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Drinking drivers : a descriptive study of clients referred to diversion programs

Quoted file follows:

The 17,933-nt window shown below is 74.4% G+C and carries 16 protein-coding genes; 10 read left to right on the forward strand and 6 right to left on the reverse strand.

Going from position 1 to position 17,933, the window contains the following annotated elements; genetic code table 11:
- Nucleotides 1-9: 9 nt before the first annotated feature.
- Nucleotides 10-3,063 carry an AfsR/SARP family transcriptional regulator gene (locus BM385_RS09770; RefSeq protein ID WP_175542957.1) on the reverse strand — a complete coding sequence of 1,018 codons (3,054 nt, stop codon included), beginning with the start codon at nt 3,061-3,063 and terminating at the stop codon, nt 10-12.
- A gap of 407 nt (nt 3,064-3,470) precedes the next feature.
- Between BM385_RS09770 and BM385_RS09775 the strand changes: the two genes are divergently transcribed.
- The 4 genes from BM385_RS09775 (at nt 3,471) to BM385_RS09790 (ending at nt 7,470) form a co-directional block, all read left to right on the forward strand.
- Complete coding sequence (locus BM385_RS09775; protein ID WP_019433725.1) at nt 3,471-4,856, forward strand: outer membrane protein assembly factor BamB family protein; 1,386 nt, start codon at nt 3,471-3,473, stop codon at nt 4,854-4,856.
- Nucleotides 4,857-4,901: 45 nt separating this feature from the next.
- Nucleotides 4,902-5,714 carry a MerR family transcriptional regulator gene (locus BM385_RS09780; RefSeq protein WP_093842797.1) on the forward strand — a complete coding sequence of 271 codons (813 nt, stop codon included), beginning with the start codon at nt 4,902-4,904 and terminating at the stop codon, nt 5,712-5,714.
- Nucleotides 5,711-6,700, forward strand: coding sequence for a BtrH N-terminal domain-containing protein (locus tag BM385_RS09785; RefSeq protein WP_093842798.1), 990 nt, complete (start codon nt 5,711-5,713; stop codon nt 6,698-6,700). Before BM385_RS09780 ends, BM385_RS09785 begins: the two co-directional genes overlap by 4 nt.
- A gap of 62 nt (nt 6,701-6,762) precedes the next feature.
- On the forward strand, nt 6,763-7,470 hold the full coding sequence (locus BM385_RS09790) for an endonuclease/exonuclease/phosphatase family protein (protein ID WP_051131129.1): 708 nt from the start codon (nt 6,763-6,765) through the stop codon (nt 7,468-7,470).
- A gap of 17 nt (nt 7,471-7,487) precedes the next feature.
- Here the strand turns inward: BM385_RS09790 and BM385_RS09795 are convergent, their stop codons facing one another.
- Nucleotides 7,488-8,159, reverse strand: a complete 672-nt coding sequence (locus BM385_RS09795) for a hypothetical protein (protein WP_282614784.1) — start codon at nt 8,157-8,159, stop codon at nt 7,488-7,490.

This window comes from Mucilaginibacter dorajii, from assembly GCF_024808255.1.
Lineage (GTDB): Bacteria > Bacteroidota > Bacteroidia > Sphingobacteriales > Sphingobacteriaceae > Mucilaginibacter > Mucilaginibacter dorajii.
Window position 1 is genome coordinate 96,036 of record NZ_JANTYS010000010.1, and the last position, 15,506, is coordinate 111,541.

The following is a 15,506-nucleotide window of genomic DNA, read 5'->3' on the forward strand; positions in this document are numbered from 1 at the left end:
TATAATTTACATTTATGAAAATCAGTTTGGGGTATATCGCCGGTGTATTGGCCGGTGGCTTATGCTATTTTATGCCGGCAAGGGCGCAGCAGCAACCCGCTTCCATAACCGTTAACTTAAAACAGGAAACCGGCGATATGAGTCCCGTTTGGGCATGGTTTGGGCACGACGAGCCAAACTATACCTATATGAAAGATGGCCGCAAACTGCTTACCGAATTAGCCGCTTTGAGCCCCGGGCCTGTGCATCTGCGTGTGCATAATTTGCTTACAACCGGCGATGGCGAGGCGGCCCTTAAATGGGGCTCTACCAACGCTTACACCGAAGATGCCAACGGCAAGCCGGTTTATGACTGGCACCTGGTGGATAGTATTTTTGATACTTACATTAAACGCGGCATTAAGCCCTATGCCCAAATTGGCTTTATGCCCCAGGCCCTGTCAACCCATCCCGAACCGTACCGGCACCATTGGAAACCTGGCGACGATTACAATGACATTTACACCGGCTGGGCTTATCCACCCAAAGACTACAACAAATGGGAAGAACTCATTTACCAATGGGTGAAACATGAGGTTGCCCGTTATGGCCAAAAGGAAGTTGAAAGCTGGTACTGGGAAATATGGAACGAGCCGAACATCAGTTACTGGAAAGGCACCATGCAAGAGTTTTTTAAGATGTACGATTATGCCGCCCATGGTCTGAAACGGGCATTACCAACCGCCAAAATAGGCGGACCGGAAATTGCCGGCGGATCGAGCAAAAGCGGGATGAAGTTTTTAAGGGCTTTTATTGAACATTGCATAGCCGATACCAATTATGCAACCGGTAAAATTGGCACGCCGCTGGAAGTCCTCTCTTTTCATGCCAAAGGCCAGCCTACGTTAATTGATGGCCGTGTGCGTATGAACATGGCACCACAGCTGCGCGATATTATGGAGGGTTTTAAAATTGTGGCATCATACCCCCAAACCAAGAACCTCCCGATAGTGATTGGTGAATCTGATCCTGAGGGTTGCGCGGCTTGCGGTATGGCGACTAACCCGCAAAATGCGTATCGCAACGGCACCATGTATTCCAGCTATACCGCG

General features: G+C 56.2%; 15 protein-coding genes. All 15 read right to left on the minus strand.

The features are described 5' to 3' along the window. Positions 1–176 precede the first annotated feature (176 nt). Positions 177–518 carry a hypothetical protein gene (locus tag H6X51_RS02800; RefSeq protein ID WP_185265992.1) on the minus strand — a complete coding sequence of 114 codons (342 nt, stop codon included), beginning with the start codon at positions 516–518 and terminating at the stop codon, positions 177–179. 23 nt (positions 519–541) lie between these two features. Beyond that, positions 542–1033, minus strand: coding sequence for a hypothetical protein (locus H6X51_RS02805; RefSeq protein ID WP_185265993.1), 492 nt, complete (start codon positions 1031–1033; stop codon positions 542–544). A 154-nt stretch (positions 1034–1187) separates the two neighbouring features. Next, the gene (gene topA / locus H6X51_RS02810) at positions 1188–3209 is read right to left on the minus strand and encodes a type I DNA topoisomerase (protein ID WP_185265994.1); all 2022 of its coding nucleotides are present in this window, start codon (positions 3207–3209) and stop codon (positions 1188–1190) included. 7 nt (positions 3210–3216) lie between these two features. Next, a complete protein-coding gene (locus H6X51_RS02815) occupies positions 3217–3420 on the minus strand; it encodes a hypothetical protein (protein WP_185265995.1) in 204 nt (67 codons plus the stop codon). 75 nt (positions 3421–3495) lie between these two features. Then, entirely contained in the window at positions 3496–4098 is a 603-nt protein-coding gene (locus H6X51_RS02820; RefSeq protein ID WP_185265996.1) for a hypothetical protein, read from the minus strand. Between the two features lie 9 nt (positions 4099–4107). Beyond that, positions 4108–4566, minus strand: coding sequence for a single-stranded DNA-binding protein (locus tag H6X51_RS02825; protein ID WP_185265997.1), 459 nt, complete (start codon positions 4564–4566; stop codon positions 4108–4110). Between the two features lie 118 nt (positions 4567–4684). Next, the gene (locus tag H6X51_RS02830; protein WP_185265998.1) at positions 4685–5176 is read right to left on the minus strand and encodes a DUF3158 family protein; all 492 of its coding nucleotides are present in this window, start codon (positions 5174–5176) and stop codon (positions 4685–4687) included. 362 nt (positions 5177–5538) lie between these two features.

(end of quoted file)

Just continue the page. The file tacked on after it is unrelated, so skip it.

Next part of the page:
The primary purpose of this study is to describe a population of persons convicted of driving while intoxicated (DWI) so that the probable effectiveness of the current countermeasures could be estimated and revisions or new countermeasures could be proposed on a rational basis. A secondary objective was to identify and evaluate the criteria used for referral. The socio-economic, cultural and educational backgrounds of the clients along with the degree to which they are involved with alcohol will determine how receptive they are to rehabilitation. Traditionally, all drinking drivers, social as well as problem, have been handled in the same way. The new method of dealing with drunk drivers treats different kinds of drinking drivers with different programs. The three criteria of Blood Alcohol Concentration (BAC), coupled with an alcohol questionnaire designed to separate problem drinkers from social drinkers and prior arrests for drunk driving determined which rehabilitation program a client attended. Further analyses of the program show that when using BAC as a criteria for program assignment, 667 clients were assigned to the four week Level I school for social drinkers that should have been assigned to the eight week Level II school for problem drinkers. Using Questionnaire II as a criteria for assignment, specifically seven or more yeses, we find that 389 clients with seven plus answers were assigned to Level I when Level II was the appropriate placement. Lastly, using prior drunk driving arrests as criteria, only 71 of the 266 clients who had at least one prior arrest were placed in the proper Level II school. The statistical data revealed that the typical client was a 37 year old male, high school graduate. He was employed, mostly as a blue collar worker whose monthly income was between $500 and $1000. He was a heavy drinker, determined by BAC at the time of arrest, is encountering problems in his life due to alcohol as determined by an alcohol involvement questionnaire and was assigned erroneously to a treatment program for social, non-problem drinkers.